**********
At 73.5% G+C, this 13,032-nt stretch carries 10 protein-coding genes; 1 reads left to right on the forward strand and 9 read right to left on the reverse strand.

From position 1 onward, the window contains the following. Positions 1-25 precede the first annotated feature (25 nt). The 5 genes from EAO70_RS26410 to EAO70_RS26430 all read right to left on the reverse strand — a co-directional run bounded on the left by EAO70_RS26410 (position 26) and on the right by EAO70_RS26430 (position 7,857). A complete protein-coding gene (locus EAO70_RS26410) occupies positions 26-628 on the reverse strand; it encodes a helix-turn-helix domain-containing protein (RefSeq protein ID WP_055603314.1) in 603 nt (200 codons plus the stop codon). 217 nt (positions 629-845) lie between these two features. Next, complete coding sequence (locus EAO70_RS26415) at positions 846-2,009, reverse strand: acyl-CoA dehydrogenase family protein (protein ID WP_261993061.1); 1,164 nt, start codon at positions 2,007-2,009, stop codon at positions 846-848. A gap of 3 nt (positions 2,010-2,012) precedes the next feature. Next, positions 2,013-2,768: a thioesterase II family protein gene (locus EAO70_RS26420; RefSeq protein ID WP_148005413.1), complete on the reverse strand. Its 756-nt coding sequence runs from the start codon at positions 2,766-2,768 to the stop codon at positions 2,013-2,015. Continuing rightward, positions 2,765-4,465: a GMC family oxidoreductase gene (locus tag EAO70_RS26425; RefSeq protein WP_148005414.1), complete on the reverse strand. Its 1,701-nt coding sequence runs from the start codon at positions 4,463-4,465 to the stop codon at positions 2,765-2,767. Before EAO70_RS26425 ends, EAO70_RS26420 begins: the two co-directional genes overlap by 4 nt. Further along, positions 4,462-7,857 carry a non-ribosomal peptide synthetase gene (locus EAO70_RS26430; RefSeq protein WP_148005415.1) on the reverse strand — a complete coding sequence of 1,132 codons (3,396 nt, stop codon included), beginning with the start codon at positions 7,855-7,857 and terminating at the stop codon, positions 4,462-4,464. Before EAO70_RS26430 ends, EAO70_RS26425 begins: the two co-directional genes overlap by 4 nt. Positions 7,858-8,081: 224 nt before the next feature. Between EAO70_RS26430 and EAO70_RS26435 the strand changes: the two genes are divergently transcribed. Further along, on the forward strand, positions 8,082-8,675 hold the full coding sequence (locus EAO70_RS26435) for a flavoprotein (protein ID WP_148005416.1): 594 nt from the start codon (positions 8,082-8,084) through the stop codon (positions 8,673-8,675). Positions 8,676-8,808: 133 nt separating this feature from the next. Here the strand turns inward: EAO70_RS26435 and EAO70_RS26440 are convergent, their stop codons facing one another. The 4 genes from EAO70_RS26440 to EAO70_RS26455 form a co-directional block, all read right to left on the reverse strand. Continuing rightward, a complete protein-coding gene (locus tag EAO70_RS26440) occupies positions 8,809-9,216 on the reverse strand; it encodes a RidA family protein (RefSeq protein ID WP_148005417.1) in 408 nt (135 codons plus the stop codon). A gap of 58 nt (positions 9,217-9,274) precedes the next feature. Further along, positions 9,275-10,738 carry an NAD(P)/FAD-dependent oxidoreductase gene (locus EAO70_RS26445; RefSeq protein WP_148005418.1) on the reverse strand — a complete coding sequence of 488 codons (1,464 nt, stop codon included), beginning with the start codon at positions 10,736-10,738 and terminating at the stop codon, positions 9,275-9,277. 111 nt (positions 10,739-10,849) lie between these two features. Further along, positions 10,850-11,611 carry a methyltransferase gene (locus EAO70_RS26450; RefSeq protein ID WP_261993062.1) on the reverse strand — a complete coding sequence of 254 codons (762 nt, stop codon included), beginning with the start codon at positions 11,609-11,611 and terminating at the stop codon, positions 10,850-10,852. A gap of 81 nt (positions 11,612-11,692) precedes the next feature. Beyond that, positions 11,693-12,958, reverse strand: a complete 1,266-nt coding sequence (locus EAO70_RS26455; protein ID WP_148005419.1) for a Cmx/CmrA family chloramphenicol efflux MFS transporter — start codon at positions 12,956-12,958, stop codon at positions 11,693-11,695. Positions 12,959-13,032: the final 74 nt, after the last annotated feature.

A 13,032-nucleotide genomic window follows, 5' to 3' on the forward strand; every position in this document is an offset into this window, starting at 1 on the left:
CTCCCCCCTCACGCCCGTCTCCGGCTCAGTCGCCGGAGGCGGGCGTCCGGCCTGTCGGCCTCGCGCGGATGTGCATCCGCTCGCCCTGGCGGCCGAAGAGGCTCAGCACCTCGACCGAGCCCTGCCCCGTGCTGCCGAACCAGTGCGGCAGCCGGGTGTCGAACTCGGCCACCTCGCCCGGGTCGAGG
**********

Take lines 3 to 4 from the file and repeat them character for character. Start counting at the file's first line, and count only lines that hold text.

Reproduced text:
A 13,032-nucleotide genomic window follows, 5' to 3' on the forward strand; every position in this document is an offset into this window, starting at 1 on the left:
CTCCCCCCTCACGCCCGTCTCCGGCTCAGTCGCCGGAGGCGGGCGTCCGGCCTGTCGGCCTCGCGCGGATGTGCATCCGCTCGCCCTGGCGGCCGAAGAGGCTCAGCACCTCGACCGAGCCCTGCCCCGTGCTGCCGAACCAGTGCGGCAGCCGGGTGTCGAACTCGGCCACCTCGCCCGGGTCGAGG